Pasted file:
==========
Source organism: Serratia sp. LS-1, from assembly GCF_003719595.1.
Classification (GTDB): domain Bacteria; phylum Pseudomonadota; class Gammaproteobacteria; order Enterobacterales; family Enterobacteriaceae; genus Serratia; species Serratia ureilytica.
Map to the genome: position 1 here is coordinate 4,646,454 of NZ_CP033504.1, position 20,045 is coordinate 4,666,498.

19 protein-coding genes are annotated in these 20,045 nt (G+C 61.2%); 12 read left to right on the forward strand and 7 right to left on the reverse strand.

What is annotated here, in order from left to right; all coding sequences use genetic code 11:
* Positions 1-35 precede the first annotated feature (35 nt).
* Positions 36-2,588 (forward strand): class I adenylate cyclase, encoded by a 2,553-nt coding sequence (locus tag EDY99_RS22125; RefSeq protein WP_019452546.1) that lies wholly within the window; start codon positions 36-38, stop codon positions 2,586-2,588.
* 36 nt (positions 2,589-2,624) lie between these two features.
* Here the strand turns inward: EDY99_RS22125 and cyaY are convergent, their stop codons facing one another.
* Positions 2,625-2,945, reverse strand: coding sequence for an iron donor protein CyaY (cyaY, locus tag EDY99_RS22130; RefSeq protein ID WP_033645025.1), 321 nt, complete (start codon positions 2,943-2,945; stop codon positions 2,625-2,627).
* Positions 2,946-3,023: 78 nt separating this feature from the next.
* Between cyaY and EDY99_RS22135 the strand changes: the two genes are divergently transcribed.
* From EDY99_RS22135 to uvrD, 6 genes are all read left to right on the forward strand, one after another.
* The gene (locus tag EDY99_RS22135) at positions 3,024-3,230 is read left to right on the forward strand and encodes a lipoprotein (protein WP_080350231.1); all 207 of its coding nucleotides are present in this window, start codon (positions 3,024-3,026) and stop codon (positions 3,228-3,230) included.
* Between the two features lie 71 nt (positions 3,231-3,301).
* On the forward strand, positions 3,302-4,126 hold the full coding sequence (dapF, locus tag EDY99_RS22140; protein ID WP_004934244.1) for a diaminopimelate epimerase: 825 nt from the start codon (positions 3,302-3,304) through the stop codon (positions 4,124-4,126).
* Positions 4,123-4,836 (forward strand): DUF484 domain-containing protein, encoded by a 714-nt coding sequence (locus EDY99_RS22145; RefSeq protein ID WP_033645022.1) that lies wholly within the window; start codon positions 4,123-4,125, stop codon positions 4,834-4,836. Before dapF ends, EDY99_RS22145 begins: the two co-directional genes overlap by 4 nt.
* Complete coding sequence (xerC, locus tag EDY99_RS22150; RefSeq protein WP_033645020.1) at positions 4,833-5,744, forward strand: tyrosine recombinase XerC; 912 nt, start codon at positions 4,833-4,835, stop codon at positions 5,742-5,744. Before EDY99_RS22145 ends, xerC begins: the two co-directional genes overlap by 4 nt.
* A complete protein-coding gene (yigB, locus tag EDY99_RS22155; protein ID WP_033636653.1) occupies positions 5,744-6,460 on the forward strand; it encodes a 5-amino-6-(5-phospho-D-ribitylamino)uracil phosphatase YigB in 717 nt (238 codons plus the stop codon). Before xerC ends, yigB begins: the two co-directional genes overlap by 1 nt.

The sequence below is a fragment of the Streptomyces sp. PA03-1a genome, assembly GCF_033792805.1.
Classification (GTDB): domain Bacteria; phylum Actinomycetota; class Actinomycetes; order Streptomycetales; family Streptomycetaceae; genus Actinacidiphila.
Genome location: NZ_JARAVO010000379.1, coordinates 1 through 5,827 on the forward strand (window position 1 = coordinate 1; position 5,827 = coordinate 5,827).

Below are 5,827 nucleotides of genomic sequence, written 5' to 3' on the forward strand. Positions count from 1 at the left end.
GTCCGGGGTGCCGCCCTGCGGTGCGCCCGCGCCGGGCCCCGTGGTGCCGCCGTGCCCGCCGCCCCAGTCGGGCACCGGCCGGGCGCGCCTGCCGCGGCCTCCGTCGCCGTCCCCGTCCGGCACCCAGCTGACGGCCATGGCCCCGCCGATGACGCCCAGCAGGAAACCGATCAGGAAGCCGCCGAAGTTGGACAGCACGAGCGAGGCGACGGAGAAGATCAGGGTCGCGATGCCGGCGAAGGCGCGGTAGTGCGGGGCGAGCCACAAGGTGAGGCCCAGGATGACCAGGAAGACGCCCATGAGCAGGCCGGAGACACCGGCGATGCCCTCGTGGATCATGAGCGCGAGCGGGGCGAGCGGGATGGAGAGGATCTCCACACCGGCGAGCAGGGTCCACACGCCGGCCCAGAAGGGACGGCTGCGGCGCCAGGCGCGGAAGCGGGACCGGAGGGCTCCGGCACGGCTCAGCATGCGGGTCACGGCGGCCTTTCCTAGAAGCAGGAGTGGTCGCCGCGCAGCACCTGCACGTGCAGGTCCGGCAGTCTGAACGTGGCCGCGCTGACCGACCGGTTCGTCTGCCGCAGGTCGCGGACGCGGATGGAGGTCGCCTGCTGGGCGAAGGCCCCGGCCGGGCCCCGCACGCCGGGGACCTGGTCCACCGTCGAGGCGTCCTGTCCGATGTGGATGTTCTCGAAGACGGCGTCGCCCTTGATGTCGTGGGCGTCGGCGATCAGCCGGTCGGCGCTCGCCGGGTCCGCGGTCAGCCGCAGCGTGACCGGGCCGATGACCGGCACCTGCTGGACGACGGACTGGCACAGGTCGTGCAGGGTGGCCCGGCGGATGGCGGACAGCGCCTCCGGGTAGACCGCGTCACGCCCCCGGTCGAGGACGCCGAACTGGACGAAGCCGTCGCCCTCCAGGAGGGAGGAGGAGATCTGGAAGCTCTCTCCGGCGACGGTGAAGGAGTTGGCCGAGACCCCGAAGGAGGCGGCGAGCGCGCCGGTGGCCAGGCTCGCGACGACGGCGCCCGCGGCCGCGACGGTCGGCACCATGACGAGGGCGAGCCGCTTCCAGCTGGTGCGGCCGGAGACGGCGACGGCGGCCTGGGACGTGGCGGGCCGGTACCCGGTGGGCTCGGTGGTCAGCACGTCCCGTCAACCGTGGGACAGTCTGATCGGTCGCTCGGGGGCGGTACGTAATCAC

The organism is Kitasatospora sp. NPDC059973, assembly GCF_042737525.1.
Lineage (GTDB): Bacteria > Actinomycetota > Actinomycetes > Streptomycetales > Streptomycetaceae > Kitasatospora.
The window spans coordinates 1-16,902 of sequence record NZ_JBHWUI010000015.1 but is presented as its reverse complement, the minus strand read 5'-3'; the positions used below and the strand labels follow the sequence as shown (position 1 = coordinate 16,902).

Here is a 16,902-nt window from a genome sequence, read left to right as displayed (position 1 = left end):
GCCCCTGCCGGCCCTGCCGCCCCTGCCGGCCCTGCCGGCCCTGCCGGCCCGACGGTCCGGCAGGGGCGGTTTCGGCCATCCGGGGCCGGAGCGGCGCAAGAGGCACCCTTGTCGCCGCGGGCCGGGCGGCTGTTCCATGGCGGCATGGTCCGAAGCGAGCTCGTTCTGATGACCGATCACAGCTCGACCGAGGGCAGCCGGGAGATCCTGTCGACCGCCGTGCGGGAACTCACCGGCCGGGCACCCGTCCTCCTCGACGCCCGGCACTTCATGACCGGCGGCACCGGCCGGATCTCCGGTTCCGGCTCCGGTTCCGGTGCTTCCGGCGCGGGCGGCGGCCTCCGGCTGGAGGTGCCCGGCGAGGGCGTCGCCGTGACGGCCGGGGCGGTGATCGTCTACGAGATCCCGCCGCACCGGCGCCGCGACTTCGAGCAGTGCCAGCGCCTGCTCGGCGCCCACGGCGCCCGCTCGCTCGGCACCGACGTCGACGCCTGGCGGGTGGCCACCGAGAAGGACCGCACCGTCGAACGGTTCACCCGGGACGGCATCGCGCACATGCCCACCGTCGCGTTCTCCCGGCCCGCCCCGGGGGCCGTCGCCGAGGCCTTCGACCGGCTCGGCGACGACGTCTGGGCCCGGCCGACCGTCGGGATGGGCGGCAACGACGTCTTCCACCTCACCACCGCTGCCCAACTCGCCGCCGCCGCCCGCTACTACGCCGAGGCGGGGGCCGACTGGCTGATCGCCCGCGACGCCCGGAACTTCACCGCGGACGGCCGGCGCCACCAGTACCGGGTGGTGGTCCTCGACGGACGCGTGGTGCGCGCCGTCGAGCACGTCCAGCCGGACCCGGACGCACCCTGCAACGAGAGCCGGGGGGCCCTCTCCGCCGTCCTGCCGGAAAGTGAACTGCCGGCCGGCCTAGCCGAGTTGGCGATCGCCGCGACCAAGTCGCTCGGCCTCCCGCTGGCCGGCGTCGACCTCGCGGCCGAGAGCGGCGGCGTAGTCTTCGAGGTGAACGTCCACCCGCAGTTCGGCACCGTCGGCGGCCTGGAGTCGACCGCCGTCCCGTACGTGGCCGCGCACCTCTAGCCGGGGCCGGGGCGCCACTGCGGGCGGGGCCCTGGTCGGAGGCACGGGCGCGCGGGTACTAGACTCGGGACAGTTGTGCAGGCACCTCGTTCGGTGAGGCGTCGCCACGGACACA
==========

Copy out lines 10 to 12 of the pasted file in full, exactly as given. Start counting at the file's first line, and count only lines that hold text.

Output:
* Positions 2,625-2,945, reverse strand: coding sequence for an iron donor protein CyaY (cyaY, locus tag EDY99_RS22130; RefSeq protein ID WP_033645025.1), 321 nt, complete (start codon positions 2,943-2,945; stop codon positions 2,625-2,627).
* Positions 2,946-3,023: 78 nt separating this feature from the next.
* Between cyaY and EDY99_RS22135 the strand changes: the two genes are divergently transcribed.